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DBS CIO: Bitcoin a Viable Portfolio Diversifier, But Don't Expect Quick Gains

The bank also sees a soft landing for the US economy and recommends overweighting risk assets like equities and alternatives.

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Singapore's DBS, a leading financial services group in Asia, sees Bitcoin and cryptocurrencies as potential diversifiers for investors' portfolios, but with some key considerations.

Responding to Blockhead's questions at its 2H2024 Chief Investment Office Market Outlook session, Daryl Ho, senior investment strategist at DBS, said Bitcoin's limited supply makes it a compelling alternative, mirroring gold's scarcity. "The profiles of Bitcoin and gold are quite similar," said Ho.

"So I think that's the narrative. You're hearing about Bitcoin becoming increasingly acceptable, and that's just a positive sign on its own." He highlighted the recent approval of spot Bitcoin ETFs by the US Securities and Exchange Commission (SEC) as a major step forward for mainstream adoption.

However, Ho noted Bitcoin's lack of history compared to gold, a proven store of value for millennia. "Gold has 6,000 years of human history behind it," he said. "You don't have that for Bitcoin."

DBS recommends investors to focus on stocks, bonds, and traditional assets in their portfolios. Hou Wey Fook, chief investment officer, emphasized this point. "We treat cryptocurrency as a satellite, so it doesn't sit within our core portfolio construct," he said.

Investors hoping for quick gains from crypto might need to be patient, according to Ho. "The easy money has already been made," he said, referring to the past surges linked to major catalysts like halving events and the SEC approval.

Ho emphasized the role of external factors like monetary policy in influencing Bitcoin's price. Historically, Bitcoin bull runs have coincided with periods of quantitative easing (QE) or fiscal stimulus by governments. "If you look at the past bull runs," Daryl said, "the halving occurring approximately every four years tends to catalyze the movement, but I think on the back of that it's also quite coincidental that there were also external factors that were supporting the space." He cites past QE programs and the 2017 tax cuts in the US as examples of such external factors.

With current economic conditions featuring high inflation and strong growth, Ho believes there's little incentive for the Federal Reserve to loosen monetary policy. This, in turn, could limit crypto's potential for explosive growth in the near future. "If you want to make that quick buck in crypto, it's not going to work for you so soon," he said.

In conclusion, Ho said he views Bitcoin as a long-term play, similar to digital gold but with higher volatility. "It's a bit like digital gold," he said. "If you are a bit more forward thinking you might want to allocate a little bit as a satellite play... but it's not going to give you accelerated gains until you have the combined factors of the halving and the effects of either monetary or fiscal stimulus."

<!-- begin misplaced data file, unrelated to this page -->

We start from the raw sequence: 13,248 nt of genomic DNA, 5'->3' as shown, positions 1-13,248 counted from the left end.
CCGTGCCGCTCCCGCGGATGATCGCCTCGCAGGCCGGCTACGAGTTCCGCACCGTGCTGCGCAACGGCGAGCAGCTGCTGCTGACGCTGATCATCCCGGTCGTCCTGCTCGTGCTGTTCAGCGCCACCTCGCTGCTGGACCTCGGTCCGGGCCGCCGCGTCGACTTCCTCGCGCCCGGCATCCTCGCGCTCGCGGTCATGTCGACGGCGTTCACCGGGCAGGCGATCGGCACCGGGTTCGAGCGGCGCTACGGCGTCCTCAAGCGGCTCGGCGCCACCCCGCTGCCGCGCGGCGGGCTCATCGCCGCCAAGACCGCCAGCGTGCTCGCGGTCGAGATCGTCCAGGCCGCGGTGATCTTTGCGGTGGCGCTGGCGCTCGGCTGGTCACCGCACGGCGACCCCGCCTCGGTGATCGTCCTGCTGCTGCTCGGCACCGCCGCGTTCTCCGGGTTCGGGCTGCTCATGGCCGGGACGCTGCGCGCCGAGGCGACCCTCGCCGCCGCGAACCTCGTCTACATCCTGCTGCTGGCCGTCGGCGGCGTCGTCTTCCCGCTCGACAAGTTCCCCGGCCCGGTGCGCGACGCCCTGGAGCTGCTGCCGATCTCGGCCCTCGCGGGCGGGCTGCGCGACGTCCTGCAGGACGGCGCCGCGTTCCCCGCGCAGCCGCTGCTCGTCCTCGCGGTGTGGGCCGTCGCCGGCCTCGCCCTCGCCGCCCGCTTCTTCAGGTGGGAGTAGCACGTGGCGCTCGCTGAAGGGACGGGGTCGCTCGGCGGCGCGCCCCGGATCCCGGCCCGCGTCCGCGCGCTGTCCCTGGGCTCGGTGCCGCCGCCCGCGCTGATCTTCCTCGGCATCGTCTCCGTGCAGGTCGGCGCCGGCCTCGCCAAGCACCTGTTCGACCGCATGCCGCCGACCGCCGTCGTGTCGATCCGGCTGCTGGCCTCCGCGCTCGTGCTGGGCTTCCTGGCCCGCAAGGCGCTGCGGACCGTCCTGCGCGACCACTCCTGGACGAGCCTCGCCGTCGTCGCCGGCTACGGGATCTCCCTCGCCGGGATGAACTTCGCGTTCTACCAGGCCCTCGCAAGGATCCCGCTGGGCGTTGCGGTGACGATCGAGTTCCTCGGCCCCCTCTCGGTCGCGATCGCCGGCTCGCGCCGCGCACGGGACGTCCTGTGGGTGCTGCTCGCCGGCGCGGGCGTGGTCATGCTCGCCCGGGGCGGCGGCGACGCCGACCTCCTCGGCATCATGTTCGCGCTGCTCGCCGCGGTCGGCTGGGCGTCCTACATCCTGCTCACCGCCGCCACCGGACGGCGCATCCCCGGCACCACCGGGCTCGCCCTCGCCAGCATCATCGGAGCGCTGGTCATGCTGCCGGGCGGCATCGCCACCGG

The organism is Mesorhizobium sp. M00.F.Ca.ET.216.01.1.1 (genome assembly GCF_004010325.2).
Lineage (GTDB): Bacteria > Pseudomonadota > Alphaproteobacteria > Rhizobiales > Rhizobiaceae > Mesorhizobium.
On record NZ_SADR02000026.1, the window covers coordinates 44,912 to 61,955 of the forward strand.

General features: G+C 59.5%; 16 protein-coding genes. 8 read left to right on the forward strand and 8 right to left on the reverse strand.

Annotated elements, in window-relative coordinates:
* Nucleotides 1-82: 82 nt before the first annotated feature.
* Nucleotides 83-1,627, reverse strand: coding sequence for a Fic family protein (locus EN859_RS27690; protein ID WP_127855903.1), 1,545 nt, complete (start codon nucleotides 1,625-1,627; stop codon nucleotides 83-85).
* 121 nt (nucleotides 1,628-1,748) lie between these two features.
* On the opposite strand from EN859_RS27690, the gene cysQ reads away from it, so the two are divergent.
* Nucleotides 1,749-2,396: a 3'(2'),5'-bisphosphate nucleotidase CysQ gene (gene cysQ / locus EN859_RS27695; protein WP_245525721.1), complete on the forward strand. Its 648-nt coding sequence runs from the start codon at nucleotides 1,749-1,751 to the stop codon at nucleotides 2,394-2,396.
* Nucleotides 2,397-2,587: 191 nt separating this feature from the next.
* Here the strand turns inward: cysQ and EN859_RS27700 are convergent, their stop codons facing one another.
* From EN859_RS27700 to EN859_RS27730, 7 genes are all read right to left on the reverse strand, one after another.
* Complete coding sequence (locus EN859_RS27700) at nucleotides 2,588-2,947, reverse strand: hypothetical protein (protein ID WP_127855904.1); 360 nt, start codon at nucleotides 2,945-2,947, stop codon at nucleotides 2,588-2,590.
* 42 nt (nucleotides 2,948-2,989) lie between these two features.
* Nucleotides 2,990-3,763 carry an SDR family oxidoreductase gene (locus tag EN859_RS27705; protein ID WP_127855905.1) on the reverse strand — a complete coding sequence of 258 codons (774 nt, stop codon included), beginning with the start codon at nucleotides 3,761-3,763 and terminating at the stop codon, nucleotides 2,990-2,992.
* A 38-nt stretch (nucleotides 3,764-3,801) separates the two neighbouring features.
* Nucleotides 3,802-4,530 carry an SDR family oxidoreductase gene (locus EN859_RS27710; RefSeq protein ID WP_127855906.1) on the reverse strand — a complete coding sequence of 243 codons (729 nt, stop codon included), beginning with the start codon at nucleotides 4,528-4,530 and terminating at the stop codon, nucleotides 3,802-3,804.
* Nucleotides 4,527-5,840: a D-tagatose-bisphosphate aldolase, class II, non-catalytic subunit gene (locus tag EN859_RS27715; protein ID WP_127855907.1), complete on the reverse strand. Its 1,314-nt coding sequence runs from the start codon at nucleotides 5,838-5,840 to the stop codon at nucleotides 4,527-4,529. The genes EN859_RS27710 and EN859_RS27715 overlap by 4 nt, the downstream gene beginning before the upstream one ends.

DBS anticipates sideways movement for crypto in the second half of 2024 due to the absence of additional catalysts.

Risk Assets in Play

The bank's CIO Insights for the second half of 2024, titled "Risk Assets in Play," presented a positive outlook for risk assets in the coming quarters.

From left: Yeang Cheng Ling, North Asia CIO; Joanne Goh, Senior Investment Strategist; Hou Wey Fook, Chief Investment Officer; Daryl Ho, Senior Investment Strategist, Dylan Cheang, Senior Investment Strategist (Image: DBS)

"Stay with quality companies with deep moats for equities, investment-grade with longer duration for bonds, and overweight gold and alternatives like private assets. Such a portfolio construct will demonstrate superior risk-reward over market cycles, while harnessing “risk premiums”, or incremental returns over cash," DBS said.

Key highlights of its outlook include:

  • Soft landing: The US economy appears to be headed for a soft landing, with tapering growth and inflation. This scenario, with the Federal Reserve gradually reducing interest rates, is historically bullish for risk assets like stocks.
  • Broadening equity rally: While DBS remains optimistic about technology stocks, the bank expects the rally to encompass other sectors. Financials, energy, healthcare, and emerging markets are poised to benefit, Hou said.
  • Extended bond duration: With recent yield curve adjustments, longer-dated investment-grade bonds have become attractive. DBS recommends extending portfolio duration to 5-7 years in these bonds.
  • Overweight alternatives: To enhance portfolio resilience and returns, DBS suggests incorporating alternative assets like gold, hedge funds, and private assets. These offer diversification benefits and lower correlation with traditional stocks and bonds, Hou said.

New Investment Theme: Space

During the market outlook session, DBS also introduced a new investment theme: space technology. Hou highlighted the growth of the "space economy" as a natural progression from the innovations driving Big Tech's recent success. The bank cited cost reduction via the operationalization of reusable rockets, proliferation of small satellites, and increased government spending in the industry as reasons for a promising future for space-related ventures.

The space economy is projected to experience significant growth, reaching an estimated $772 billion by 2027. Key investment themes identified by DBS within this booming sector include companies providing the infrastructure and support systems for space exploration, technologies facilitating accurate positioning and navigation in space, utilizing space-based technologies for monitoring and analyzing Earth's environment, and the emerging market for space travel experiences.